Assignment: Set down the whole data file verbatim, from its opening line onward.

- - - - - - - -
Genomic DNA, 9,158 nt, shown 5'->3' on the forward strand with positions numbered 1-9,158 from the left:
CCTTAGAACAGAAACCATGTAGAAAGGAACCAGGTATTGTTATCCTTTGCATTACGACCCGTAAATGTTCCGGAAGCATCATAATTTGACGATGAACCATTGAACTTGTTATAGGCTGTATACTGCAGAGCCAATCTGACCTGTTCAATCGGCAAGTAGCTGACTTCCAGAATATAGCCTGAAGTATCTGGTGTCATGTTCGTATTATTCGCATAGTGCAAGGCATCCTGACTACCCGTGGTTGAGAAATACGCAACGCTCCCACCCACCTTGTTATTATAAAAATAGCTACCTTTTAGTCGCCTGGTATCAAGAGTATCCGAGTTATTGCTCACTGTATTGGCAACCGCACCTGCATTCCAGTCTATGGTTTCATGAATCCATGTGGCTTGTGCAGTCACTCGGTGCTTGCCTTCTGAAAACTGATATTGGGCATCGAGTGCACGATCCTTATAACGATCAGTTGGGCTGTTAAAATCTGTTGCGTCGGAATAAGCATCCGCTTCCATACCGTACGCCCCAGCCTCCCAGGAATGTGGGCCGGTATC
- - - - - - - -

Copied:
Genomic DNA, 9,158 nt, shown 5'->3' on the forward strand with positions numbered 1-9,158 from the left:
CCTTAGAACAGAAACCATGTAGAAAGGAACCAGGTATTGTTATCCTTTGCATTACGACCCGTAAATGTTCCGGAAGCATCATAATTTGACGATGAACCATTGAACTTGTTATAGGCTGTATACTGCAGAGCCAATCTGACCTGTTCAATCGGCAAGTAGCTGACTTCCAGAATATAGCCTGAAGTATCTGGTGTCATGTTCGTATTATTCGCATAGTGCAAGGCATCCTGACTACCCGTGGTTGAGAAATACGCAACGCTCCCACCCACCTTGTTATTATAAAAATAGCTACCTTTTAGTCGCCTGGTATCAAGAGTATCCGAGTTATTGCTCACTGTATTGGCAACCGCACCTGCATTCCAGTCTATGGTTTCATGAATCCATGTGGCTTGTGCAGTCACTCGGTGCTTGCCTTCTGAAAACTGATATTGGGCATCGAGTGCACGATCCTTATAACGATCAGTTGGGCTGTTAAAATCTGTTGCGTCGGAATAAGCATCCGCTTCCATACCGTACGCCCCAGCCTCCCAGGAATGTGGGCCGGTATC